Stratified Overlays; How to Use them, and a Freebie
Last week, I released my Stratified Rock Styles. Thank you so much for your comments and emails about these styles. I love that YOU love the colors and design of the Styles.
If you missed the Styles-release blog post, you can find it here: New CU Products: Stratified Rock Photoshop Styles. It will show you one really different way to use the Styles.
And in case you missed the free sampler, you can find it here: Using Styles to Stretch Your Digi-Stash.
Today I have some Stratified Overlays for you. (CU friendly, but as always, perfect for the PU scrapper!) These overlays are full of color and have a delicate sandstone texture. They are ideal to use “as is” for colorful backgrounds on your layouts, greeting cards, or any project, but they have a variety of other uses too. Here are a few ideas:
- use as overlays (experiment with blend modes) on solid or patterned background papers to add additional color and texture
- use as overlays on photographs to give a beautiful color pop (soft light blend mode works really well here)
- clip papers to text or shapes to create unique elements or paper strips
- clip to masks or edge borders
- use to add a slight texture and color pop to photographs! (see sample below)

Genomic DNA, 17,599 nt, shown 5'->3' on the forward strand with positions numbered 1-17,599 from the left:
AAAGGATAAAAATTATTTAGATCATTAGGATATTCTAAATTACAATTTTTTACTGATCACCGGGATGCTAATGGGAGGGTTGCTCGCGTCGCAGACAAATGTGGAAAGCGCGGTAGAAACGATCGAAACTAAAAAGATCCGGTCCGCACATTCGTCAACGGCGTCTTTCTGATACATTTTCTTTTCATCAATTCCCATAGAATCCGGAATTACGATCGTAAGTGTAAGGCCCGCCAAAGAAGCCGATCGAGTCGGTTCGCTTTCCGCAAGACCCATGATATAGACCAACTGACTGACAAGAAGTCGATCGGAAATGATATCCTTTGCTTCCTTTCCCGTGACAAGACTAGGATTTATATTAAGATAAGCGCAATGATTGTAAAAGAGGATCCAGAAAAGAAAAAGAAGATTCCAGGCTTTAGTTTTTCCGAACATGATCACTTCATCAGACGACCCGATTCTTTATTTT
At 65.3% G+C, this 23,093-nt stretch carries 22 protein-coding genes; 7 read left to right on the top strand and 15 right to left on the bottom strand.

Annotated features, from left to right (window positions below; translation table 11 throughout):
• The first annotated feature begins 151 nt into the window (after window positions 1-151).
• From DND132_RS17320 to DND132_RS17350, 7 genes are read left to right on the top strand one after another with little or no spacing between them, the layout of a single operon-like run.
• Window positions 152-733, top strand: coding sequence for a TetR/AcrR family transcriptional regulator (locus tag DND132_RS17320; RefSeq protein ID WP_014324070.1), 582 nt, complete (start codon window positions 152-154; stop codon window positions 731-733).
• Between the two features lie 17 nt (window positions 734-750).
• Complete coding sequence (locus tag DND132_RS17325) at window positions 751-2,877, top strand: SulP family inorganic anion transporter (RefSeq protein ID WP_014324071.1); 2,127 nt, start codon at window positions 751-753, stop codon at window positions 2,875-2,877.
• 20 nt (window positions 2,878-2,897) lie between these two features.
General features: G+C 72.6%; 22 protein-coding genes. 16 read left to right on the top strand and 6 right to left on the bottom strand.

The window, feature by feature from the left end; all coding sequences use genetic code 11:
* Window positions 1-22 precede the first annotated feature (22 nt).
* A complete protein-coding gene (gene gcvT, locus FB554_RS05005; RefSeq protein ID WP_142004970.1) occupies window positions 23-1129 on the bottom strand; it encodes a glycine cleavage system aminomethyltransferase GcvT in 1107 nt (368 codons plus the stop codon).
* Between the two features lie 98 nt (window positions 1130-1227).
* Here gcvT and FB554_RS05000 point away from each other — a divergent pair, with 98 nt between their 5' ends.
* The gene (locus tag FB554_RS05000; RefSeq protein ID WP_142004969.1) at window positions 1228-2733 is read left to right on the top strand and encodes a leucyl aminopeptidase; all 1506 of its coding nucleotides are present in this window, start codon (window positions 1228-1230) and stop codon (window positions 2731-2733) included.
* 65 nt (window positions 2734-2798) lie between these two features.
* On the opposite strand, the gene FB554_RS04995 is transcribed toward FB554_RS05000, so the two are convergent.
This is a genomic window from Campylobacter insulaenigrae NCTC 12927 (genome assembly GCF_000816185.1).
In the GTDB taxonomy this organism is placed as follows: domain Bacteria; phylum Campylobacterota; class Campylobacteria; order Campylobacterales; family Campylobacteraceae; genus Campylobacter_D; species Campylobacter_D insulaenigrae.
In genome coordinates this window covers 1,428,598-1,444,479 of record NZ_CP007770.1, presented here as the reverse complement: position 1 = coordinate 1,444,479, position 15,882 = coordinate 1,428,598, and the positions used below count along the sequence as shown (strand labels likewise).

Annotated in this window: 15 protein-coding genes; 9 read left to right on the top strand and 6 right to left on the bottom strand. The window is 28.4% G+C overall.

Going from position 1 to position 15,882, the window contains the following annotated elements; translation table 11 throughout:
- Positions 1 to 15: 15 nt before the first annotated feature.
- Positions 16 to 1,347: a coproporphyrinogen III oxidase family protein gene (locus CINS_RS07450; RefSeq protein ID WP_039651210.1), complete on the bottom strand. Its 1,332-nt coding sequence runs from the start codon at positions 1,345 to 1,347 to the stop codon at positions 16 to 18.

Some of you may be wondering why you would “need” jpg overlays when you have the Styles. Here’s a very quick explanation for you:
The Pattern of the Stratified Rock Styles is 1024 x 1024. When you apply the Style to an object that is larger than 1024 x 1024, the pattern will repeat itself, in order to accommodate the size of the object. Because the style is seamless, this is not a problem; however, it does become noticeable on certain objects based on their size and shape.
Here is one of the Styles applied to an image that is 1347 px wide and 1813 px high:
Since the pattern is only 1024 high, it has had to repeat itself in order to fill up the 1813 height of this element. Because the pattern is seamless, you don’t see where the patterns join together.
Let’s look at that same style applied to a 3600 x 3600 paper:
This could be okay for some uses, but not if we wanted to see the full 1024 x 1024 pattern, in a non-repeating fashion. That’s where my new Stratified Overlays come in.
Here is the 3600 x 3600 jpg for that style, presenting only the pattern, in a non-repeating fashion:
Ahhhhh.. much better!
So are you wondering what would happen if you just applied the style to a 3600 x 3600 paper? Here is a 100% view. You can see the style, stretched, becomes blurry and not attractive at all. The overlay pattern is clear, with a lovely texture. At this 100% view, the texture is very evident. At Print View, it offers a very lovely sandstone texture.
If you want to learn more about Pattern Styles, you may also enjoy my Studio Blog Post today on Exploring Patterns in Photoshop Styles.
Stratified Overlays are available @
Take advantage of a 30% savings on individual products thru June 29th, or save 50% with your purchase of the entire Collection!
Here are some examples of use!
And in the layout below, Lella used an overlay from Set 1 to enhance a poor photograph of this swam (her assessment of her photo), and to add some color and texture to the lake. She also used a corner from Corner Companions Set 2 to enhance her layout.
If you would like to download a free Sampler to experiment with, visit theStudio’s blog today to download the Sampler pictured below: